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Venezuela’s best hitter is Marlins’ latest under-the-radar signing

Once regarded as a top prospect, outfielder Harold Ramírez could make an impact in Miami sooner rather than later.

Toronto Blue Jays Photo Day Photo by Mike Stobe/Getty Images

H. Ramirez is a Miami Marlin!

Sorry, not that H. Ramirez, Marlins fans. I’m talking about Harold Ramírez. Who, you ask? This guy:

The Marlins’ newest addition just finished tearing up Double-A in the Blue Jays system. Ramírez won the Eastern League batting title in 2018, slashing .320/.365/.471 in the process, while knocking 11 out of the park and driving in 70 runs, all with a respectable 17.4% K rate. Maybe the most surprising part of the season for the 5-foot-10, 220-pound outfielder was his efficient 16 stolen bases in 18 attempts.

This made it all the more peculiar that he was DFA’d by Toronto before being scooped up by the Marlins earlier this week on a minor league deal (first reported by John Dreker, Pirates Prospects). Ramírez has followed up his stellar minor league season with an even better showing for Leones del Caracas in the Venezuelan Winter League, hitting at a .374 clip with a .994 OPS through 40 games played. He leads all qualifiers in both categories.

Originally an international signing out of Colombia by the Pirates, Ramírez was once a top prospect. He entered the Blue Jays system in 2016 as part of the Francisco Liriano trade. MLB Pipeline ranked him ninth in the organization, ahead of the likes of Vladimir Guerrero Jr.

MLB Pipeline’s report on Ramírez following the 2016 season

But the following year, Ramírez struggled in his first full season at Double-A—he slashed .266/.320/.358 with only 6 home runs, which caused him to fall off many prospect lists.

The jump in production from last year to this year could be partially attributed to luck, as his BABIP jumped from .296 (approximately the Eastern League average) to .371.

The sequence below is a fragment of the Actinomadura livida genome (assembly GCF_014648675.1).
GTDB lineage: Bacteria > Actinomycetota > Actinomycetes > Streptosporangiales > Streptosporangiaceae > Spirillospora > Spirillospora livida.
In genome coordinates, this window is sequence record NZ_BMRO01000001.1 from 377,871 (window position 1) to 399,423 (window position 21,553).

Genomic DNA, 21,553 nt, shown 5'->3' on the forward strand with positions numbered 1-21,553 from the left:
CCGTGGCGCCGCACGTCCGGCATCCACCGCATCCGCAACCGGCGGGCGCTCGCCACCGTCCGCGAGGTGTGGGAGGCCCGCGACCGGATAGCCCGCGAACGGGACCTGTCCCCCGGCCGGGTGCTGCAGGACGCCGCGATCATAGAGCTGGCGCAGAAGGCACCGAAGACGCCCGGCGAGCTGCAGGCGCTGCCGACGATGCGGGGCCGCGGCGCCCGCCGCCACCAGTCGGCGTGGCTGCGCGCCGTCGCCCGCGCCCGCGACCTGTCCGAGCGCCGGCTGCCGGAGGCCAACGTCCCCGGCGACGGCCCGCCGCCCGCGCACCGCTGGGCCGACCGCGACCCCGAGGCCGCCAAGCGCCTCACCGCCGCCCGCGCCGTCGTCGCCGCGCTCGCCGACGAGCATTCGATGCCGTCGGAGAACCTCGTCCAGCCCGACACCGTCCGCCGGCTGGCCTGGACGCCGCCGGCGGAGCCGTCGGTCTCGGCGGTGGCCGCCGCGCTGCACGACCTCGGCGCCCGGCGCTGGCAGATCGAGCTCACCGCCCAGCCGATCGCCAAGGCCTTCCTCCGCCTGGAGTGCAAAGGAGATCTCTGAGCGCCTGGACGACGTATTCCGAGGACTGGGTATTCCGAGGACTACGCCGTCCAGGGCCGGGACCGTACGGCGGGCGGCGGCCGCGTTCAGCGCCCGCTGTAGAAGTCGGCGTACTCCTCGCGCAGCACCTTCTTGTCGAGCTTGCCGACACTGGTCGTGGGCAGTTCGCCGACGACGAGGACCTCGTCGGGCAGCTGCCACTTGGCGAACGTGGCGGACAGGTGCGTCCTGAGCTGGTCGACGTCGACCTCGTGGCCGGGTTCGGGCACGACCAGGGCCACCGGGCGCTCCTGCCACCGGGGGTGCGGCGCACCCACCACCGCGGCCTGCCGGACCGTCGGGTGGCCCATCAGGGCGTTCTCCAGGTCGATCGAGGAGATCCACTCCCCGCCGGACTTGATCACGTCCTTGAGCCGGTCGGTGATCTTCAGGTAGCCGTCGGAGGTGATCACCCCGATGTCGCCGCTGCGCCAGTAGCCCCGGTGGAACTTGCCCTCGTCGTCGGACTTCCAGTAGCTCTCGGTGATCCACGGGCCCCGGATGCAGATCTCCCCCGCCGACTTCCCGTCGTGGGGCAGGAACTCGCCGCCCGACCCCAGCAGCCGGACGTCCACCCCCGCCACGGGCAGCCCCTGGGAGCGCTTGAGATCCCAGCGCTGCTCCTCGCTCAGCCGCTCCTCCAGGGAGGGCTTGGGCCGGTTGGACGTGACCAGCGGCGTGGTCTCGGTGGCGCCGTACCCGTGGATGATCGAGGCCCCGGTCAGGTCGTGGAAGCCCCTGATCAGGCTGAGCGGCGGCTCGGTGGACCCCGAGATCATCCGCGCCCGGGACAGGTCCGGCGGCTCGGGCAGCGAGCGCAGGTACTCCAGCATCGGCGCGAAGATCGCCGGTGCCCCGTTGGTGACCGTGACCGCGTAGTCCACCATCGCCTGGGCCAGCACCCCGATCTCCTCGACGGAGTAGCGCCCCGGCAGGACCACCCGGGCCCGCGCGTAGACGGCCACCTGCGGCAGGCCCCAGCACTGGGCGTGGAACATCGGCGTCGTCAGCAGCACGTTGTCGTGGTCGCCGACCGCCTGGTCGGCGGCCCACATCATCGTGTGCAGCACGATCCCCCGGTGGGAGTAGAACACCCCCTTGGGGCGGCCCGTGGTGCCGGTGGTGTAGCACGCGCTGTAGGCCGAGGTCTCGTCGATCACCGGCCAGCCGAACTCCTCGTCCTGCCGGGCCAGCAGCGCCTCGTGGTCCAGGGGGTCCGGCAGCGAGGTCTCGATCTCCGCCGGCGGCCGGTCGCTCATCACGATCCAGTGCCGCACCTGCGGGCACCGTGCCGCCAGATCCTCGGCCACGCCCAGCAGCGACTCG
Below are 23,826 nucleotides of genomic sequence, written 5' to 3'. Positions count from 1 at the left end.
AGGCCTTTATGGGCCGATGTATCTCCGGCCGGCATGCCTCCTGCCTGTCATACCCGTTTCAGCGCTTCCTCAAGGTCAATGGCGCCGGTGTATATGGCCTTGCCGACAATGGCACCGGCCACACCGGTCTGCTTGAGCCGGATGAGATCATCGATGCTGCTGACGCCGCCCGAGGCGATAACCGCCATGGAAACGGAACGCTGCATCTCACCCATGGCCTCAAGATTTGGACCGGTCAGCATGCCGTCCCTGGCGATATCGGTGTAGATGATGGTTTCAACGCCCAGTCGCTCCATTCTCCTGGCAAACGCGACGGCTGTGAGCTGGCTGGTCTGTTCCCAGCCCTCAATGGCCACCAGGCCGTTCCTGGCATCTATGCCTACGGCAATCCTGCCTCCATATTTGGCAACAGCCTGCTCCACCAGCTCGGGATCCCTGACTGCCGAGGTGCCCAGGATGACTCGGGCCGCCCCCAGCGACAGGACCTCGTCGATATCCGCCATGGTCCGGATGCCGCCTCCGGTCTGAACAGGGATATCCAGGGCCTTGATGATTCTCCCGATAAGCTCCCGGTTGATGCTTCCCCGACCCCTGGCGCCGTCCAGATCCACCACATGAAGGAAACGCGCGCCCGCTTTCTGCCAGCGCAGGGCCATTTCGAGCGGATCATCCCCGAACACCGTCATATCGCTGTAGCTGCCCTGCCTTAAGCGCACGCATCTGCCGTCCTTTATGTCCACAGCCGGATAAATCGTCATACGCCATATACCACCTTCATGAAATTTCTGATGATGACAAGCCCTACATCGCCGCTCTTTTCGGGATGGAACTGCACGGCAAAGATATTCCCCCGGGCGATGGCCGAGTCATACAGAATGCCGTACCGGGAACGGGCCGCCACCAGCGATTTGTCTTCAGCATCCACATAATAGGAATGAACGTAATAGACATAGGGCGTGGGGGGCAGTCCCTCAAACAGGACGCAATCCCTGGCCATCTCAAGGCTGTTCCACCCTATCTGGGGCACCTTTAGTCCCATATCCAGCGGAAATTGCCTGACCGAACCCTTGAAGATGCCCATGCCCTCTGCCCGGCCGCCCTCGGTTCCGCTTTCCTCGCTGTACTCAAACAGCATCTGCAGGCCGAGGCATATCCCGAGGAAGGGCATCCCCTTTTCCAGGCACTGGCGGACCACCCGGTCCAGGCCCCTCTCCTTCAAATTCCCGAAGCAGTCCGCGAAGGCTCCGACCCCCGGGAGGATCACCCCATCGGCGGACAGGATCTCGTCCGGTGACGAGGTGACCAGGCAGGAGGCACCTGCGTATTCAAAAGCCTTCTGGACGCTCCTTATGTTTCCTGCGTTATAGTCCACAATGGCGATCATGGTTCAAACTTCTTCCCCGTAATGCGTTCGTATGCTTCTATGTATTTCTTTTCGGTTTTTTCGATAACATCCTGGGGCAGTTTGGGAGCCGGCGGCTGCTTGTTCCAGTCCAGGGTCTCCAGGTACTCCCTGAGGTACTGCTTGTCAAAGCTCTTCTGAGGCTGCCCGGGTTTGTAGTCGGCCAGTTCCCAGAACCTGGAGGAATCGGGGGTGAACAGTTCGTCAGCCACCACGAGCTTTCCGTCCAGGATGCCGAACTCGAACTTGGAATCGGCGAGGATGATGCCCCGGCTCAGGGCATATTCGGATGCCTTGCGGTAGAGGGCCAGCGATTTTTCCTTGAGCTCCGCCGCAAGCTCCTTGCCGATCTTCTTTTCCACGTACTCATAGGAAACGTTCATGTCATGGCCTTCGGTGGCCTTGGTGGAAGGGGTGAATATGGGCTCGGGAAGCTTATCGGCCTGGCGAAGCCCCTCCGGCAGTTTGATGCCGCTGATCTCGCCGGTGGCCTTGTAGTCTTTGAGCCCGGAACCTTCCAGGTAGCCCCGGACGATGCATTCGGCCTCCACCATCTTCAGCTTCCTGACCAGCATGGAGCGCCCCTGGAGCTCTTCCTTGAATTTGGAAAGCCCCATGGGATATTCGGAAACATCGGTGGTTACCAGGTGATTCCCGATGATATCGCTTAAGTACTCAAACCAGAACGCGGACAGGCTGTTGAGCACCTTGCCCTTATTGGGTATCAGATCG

A more likely explanation, however, would be the difference in the type of contact he made, brought on by a change in approach. His GB% decreased by 7.3% while his FB % increased by 7.2%, his IFFB% dropped by 7.7 %, and his GB/FB ratio improved from 2.20 all the way down to 1.49. This means a steeper launch angle and greater exit velocity on the balls he put in play, which lends itself to more extra-base hits.

  • Ramírez, 2017 (Double-A Eastern League): 27 XBH in 489 PA
  • Ramírez, 2018 (Double-A Eastern League): 48 XBH in 505 PA

Still only 24 years old, Ramírez is the latest in a string of intriguing under-the-radar signings by the Marlins, and should not be overlooked. There are some similarities to Austin Dean, who was the same age last summer when he earned Minor League Player of the Year honors en route to an MLB opportunity down the stretch. While none of Ramírez’s physical tools are particularly exciting, he has always shown the ability to make consistent, solid contact which allows him to get to his average power more often. Realistically, he profiles as a fourth outfielder who would be limited to a corner spot, but he could provide plenty of value with the bat when the opportunity arises.

Expect a Triple-A assignment to New Orleans with the Baby Cakes to begin the season, with a real shot to join the big club at some point in 2019, especially if he continues to have the same kind of success at the plate that he had in 2018.